Get involved in the nitty-gritty and get assurances that your app is built using today's advanced code so that your app can have longevity and evolve. Like homebuilding best practices, pay attention to everything. You may be able to flip the switch and turn the lights on, but when you go into the basement, you don't want to find yourself surrounded by crumbling walls.
2. Design That Makes Sense
The design architecture engages the customer after they enter the app and begin to "walk around." Did your customer find a toilet in the kitchen? A stairway to nowhere? You'll know whether your design is on the right track when you work with your team on the wireframes (a screen-by-screen blueprint of the design and user experience). Since this is a production, you don't want any surprises. Your goal is to create a clear path for your customer.
The look of the app should represent your brand as well as grab the attention of users in a very crowded field. I recommend having several sessions with your design team to capture the right combination of colors, font type and size and the selection of buttons and icons that work to both deliver your content and make an emotional connection that will keep your users engaged. Design is a combination of art, science and common sense. Although colorful games may be fun, you want your design to match what your business provides and reflect your brand values.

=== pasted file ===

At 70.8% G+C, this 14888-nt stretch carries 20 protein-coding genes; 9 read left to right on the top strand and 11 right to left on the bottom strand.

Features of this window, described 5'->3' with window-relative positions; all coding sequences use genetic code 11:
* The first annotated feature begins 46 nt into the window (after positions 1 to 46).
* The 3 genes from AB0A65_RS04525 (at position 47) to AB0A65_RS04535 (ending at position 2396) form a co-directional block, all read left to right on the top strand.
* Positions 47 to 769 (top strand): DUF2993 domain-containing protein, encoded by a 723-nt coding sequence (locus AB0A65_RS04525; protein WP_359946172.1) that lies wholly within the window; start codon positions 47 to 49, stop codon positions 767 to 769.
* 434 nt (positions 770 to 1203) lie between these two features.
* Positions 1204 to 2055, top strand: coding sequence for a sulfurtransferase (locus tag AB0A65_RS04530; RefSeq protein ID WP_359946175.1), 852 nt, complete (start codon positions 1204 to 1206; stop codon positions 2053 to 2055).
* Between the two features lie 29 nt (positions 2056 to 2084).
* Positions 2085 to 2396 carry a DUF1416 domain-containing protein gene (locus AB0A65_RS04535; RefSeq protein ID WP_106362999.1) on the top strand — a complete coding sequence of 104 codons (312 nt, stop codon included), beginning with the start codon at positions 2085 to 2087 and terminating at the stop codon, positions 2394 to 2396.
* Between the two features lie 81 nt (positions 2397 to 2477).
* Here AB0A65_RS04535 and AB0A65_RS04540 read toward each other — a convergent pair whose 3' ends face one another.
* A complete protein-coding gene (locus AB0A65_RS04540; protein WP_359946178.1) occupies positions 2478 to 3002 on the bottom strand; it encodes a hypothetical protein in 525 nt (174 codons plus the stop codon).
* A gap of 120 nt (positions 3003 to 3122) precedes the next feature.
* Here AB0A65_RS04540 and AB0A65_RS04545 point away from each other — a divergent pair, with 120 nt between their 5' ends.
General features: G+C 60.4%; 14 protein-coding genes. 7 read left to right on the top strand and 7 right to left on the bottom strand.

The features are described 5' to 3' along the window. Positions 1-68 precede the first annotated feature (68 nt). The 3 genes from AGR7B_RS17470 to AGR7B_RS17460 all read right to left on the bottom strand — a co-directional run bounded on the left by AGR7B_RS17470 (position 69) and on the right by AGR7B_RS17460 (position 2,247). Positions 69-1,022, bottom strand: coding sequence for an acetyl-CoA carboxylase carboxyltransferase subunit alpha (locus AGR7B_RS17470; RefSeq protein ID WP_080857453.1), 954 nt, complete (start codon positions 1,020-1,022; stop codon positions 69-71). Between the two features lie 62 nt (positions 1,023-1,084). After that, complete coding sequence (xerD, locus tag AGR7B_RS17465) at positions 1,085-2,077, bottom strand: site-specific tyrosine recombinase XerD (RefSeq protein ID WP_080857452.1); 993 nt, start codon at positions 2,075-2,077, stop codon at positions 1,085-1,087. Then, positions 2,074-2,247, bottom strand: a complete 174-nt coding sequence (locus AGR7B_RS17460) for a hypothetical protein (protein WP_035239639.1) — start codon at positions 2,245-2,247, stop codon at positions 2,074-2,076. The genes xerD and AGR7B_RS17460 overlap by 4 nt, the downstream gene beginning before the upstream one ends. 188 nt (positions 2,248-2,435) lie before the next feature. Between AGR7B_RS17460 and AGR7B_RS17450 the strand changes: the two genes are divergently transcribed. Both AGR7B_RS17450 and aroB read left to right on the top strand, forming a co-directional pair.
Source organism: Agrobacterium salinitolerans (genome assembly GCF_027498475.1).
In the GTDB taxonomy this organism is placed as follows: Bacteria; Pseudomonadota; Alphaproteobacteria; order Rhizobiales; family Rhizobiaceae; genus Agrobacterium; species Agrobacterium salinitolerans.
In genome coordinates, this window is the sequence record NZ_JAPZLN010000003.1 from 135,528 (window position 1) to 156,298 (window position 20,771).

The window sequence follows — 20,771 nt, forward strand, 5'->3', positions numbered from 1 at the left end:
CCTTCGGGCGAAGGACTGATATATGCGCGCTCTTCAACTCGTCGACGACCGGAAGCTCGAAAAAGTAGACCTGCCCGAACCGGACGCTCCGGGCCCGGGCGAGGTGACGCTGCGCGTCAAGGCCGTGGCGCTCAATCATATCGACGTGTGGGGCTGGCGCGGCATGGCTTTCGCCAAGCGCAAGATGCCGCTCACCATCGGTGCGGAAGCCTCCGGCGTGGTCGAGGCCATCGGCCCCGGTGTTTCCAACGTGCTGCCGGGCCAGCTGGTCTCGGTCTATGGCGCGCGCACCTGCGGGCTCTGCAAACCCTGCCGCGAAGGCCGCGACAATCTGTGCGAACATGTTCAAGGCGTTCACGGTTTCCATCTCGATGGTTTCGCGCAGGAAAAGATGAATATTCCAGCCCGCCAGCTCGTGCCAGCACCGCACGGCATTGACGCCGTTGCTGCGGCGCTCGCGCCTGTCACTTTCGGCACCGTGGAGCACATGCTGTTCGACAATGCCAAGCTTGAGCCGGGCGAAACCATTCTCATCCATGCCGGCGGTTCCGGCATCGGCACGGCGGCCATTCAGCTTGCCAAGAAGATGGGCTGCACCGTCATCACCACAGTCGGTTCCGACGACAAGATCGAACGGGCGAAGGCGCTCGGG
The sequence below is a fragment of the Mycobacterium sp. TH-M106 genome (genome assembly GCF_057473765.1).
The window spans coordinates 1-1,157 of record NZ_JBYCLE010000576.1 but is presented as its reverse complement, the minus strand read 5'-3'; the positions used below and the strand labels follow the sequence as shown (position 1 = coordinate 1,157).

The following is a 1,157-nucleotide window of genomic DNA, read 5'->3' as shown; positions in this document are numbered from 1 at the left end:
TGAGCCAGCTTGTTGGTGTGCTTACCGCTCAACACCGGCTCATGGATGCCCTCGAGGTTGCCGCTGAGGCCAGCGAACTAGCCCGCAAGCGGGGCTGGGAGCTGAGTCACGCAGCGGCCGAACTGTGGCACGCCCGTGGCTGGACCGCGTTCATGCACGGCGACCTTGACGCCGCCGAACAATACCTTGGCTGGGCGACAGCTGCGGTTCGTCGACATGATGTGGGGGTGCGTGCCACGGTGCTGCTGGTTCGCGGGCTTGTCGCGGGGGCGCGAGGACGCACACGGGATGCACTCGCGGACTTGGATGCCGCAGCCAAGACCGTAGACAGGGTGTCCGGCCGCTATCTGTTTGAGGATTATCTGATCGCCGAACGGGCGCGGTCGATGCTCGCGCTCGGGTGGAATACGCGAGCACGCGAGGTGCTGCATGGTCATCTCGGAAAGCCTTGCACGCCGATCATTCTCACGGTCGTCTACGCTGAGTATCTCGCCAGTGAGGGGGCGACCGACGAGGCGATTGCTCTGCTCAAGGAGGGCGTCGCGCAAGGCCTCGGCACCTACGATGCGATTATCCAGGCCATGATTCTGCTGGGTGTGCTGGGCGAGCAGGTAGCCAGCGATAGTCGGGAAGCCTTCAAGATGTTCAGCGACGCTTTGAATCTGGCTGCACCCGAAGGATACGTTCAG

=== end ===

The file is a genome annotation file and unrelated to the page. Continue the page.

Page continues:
Content is the guts and spirit of your app, the reason why the user showed up. If you are inviting someone into your home, what is the takeaway? An amazing meal? A powerful conversation? A relaxing getaway? Once you establish what you're made of, you will then be categorized and compared to other apps that deliver similar content. As a service business, you know what resonates with your customers. You know what the biggest pain points are and the solutions that receive lots of praise. If someone has ever said to you, "You should package that advice and sell it," consider delivering it in a new way within an app.
3. Curb Appeal